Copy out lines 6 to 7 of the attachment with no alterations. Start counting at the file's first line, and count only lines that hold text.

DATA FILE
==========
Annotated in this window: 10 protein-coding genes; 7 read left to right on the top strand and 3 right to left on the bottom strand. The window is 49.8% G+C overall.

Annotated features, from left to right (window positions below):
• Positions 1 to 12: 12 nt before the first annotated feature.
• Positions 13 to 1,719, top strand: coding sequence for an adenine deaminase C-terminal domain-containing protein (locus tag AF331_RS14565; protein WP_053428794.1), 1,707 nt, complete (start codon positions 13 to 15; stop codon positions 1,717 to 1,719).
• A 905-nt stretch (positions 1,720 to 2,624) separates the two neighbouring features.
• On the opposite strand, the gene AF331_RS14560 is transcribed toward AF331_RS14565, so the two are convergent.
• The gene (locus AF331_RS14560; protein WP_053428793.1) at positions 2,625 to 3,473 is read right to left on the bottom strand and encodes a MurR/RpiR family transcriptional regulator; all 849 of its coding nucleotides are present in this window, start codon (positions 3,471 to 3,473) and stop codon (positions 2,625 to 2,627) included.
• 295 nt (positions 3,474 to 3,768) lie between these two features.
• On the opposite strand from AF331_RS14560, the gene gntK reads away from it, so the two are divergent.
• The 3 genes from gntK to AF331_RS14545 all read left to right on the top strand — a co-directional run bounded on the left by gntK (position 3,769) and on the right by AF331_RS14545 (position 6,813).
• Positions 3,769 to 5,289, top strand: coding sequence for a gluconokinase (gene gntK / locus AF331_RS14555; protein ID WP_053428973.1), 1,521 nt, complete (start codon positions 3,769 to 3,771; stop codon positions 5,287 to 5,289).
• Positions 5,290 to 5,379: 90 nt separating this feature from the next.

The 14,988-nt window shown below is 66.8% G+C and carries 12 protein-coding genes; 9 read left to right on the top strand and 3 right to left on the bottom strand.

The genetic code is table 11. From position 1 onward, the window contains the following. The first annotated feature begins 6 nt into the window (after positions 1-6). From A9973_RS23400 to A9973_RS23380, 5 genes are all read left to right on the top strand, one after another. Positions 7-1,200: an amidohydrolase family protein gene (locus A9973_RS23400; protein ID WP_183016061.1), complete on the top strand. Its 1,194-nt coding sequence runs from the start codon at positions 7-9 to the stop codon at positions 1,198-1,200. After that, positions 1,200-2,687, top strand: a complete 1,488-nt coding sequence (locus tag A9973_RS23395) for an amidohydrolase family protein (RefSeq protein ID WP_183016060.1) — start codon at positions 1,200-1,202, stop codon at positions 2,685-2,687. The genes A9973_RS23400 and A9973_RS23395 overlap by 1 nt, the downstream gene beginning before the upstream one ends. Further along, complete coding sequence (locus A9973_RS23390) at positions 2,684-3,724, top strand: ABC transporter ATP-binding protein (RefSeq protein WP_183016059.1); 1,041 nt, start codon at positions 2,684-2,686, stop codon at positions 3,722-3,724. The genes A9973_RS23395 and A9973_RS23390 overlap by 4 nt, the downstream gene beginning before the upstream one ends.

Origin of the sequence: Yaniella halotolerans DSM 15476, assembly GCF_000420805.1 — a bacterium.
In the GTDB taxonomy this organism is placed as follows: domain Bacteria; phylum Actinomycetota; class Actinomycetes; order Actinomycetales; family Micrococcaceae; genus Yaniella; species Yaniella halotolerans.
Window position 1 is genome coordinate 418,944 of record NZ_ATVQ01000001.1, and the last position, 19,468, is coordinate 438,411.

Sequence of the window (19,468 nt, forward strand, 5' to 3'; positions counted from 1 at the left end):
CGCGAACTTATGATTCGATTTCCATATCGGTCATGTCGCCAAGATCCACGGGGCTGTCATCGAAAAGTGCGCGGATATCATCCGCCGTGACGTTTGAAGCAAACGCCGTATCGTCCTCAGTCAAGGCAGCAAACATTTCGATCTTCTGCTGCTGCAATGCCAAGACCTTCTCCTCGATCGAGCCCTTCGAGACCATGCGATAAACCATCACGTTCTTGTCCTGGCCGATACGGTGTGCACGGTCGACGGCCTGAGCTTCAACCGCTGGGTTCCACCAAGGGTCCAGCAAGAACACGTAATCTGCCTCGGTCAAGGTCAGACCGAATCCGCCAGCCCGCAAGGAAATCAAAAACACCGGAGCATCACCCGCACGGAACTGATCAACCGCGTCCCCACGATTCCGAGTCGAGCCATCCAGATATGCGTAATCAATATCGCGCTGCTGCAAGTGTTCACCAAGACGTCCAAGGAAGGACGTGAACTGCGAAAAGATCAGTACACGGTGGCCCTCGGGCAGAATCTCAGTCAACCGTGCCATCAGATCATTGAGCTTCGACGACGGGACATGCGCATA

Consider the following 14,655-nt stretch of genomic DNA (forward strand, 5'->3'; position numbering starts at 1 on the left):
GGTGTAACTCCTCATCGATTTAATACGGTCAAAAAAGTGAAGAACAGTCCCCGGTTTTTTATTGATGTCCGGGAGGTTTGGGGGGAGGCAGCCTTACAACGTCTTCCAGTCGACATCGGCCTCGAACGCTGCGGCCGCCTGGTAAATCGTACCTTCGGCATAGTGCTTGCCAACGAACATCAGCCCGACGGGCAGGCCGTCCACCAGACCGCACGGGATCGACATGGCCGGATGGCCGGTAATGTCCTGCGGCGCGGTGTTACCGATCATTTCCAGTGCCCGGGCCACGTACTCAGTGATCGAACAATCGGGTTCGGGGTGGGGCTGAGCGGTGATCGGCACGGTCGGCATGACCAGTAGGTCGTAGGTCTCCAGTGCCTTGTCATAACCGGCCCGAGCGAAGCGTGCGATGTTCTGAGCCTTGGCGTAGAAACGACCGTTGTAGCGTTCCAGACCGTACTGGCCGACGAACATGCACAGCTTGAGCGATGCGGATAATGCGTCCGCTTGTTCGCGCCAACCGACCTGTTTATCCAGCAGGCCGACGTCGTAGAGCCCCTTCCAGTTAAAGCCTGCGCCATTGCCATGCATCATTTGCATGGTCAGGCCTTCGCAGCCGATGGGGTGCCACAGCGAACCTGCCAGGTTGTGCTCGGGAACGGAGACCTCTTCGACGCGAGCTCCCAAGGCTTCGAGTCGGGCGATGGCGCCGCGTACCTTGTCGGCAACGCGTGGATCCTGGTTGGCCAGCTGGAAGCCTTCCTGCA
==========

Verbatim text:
• On the opposite strand, the gene AF331_RS14560 is transcribed toward AF331_RS14565, so the two are convergent.
• The gene (locus AF331_RS14560; protein WP_053428793.1) at positions 2,625 to 3,473 is read right to left on the bottom strand and encodes a MurR/RpiR family transcriptional regulator; all 849 of its coding nucleotides are present in this window, start codon (positions 3,471 to 3,473) and stop codon (positions 2,625 to 2,627) included.